Top: the community came out for dinner and food for thought at ?A Taste of the Mountain? June 18 at Cuddy Hall. Top inset map: Doug Peters, a UC land resource manager, is concerned about the amount of Cuddy Creek aquifer water being used to fill and maintain Castac/Tejon Lake. He says the annual evaporation is equivalent to the water used by all the families in Frazier Park, Lake of the Woods and Lebec in a year, but Kern County?s Environmental Impact Report (DEIR) says the lake is now ?not part of the project? although the TMV project completely surrounds Castac/Tejon Lake. Below, a full hour was allocated for answering questions, Frank and Michelle Maga (right) enjoyed the food and said they appreciated Oviatt?s presentation, but are still concerned about the removal of the lake from the DEIR. Bottom inset: Lorelai Oviatt, Kern County Planning Department Division Chief.
By Patric Hedlund
“I’ve lived in Frazier Park since 1972 and I want to keep track of what is going to happen to our town,” said Gigi Day, to explain why she joined a cozy dinner party of 120-130 people who came to greet Lorelei Oviatt last week in Cuddy Hall.
Oviatt is division chief at Kern County’s Planning Department. She came to tell about the impacts the planned Tejon Mountain Village may have on our area. Oviatt recently released a 21,000 page report on that subject. She explained how to navigate the data to make effective comments by July 13 to the draft Environmental Impact Report.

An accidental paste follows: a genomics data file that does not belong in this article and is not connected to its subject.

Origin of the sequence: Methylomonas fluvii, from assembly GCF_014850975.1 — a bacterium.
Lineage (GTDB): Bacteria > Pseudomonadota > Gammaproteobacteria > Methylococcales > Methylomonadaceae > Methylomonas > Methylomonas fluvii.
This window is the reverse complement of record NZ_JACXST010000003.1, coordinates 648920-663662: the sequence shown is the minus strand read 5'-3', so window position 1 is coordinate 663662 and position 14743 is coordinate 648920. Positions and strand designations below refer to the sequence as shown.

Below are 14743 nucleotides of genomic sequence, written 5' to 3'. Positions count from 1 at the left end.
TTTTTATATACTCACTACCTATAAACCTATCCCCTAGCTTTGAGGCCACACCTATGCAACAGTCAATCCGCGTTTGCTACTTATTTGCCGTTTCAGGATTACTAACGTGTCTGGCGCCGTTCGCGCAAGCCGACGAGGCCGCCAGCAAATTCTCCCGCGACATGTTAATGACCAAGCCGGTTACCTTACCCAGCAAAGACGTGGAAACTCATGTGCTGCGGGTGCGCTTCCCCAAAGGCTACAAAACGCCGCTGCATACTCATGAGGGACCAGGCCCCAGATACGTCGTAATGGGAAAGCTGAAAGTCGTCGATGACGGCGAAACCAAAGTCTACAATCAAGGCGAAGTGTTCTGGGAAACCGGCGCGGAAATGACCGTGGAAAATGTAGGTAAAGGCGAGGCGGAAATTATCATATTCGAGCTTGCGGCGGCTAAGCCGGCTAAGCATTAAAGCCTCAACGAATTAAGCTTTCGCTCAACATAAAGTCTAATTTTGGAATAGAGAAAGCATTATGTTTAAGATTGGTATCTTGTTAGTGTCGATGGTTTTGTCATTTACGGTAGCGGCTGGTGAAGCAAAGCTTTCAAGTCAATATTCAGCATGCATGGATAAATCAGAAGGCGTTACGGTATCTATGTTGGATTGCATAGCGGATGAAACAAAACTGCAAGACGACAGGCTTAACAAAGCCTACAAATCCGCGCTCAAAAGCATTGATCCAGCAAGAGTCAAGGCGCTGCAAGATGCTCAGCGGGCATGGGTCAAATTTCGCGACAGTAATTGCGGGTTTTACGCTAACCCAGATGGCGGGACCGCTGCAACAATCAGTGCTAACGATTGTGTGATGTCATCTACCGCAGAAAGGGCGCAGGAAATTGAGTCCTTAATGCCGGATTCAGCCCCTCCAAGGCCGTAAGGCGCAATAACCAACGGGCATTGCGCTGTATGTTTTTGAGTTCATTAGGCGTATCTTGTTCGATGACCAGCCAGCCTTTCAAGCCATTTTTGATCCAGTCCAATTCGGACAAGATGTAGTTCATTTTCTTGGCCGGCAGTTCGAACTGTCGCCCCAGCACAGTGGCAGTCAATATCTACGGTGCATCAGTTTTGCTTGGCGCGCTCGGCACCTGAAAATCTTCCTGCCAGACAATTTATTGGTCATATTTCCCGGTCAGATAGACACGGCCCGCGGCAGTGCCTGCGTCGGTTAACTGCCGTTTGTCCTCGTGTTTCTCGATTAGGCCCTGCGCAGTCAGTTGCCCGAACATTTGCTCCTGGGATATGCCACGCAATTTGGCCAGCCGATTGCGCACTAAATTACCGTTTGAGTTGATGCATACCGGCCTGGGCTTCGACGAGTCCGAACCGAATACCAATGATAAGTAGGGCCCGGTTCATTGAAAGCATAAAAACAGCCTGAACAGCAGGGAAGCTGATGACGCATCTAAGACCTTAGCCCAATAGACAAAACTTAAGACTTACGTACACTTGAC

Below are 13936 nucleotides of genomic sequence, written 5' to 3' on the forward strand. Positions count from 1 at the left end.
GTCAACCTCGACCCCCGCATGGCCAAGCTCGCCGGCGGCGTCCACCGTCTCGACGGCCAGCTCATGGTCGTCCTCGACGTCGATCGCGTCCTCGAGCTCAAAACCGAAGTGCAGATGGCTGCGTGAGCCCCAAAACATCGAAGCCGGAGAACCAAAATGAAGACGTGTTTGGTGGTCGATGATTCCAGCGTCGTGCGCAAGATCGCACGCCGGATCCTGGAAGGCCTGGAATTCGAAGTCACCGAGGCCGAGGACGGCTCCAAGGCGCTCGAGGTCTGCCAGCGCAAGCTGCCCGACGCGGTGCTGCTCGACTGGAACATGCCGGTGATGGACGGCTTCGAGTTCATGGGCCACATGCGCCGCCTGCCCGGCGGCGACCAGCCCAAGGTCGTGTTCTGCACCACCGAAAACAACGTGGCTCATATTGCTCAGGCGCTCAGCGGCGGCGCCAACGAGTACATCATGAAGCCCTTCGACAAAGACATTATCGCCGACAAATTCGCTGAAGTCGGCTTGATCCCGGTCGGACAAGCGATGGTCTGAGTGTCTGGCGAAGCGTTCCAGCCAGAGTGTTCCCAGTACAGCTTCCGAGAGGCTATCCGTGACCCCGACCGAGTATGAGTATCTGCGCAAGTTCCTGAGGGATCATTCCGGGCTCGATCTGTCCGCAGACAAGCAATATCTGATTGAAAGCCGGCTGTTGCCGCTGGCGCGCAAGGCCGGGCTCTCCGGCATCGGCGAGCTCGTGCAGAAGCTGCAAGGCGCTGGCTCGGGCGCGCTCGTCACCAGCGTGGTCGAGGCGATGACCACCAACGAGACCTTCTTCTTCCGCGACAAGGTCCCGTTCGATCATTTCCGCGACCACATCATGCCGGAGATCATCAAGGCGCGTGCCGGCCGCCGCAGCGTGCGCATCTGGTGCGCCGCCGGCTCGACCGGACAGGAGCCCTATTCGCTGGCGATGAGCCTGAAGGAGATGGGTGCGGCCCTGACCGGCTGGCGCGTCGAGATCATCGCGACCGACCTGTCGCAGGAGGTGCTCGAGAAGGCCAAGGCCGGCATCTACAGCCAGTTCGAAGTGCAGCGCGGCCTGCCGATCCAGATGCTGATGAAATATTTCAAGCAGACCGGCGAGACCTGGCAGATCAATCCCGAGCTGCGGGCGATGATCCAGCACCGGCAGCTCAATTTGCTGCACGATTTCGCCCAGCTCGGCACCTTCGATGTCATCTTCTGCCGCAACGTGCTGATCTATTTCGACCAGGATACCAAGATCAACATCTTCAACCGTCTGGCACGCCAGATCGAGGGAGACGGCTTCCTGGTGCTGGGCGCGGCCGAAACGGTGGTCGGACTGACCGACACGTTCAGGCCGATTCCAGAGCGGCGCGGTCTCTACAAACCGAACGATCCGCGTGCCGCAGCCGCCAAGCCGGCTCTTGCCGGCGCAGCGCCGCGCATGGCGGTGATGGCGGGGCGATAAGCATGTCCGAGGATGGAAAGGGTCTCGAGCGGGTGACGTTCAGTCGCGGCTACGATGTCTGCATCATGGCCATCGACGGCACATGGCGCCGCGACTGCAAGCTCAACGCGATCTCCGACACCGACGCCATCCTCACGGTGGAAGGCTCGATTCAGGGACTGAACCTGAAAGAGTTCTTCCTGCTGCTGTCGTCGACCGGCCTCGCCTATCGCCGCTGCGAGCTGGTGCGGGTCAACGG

“The meeting was extremely well done. The food was wonderful and Lorelei’s presentation was informative, right on point. I think it eased many people’s apprehensions,” Day, president of AARP, said.
Local restaurants served samples from their menu specialties at the event, called “A Taste of the Mountain.” It was hosted by The Mountain Enterprise.
Oviatt said the plan calls for 3,450 new homes, 750 resort hotel rooms and a new commercial center next to Castac Lake in Lebec, possibly bringing about 10,500 new residents to the mountain over the next 20 years. She said California Water Project allocations will provide drinking water, with grey water processed in a treatment plant being used to irrigate landscaping and two 18-hole golf courses.
Oviatt reviewed impacts such as light pollution, air pollution, traffic congestion and others which her department said were significant, but may not be able to be completely mitigated. She said the Board of Supervisors may decide that there are “overriding economic concerns” that would bring the supervisors to approve the project anyway. The Division Chief added that the project could mean “millions” of dollars in tax income to the county, but did not give a time frame for that benefit.
These local merchants made this event possible:
La Sierra Mexican Restaurant
Los Piños Mexican Restaurant
Caveman Cavey’s Pizza
High Mountain Market
La Leña Mexican Restaurant
Big John’s Restaurant
Dream Castle Café
Frazier Park Market
Mountain View Market
The Mountain Enterprise
and Richard Smith, Calvary Chapel Church
Interviews and additional facts will be continued next week.
This is part of the June 26, 2009 online edition of The Mountain Enterprise.
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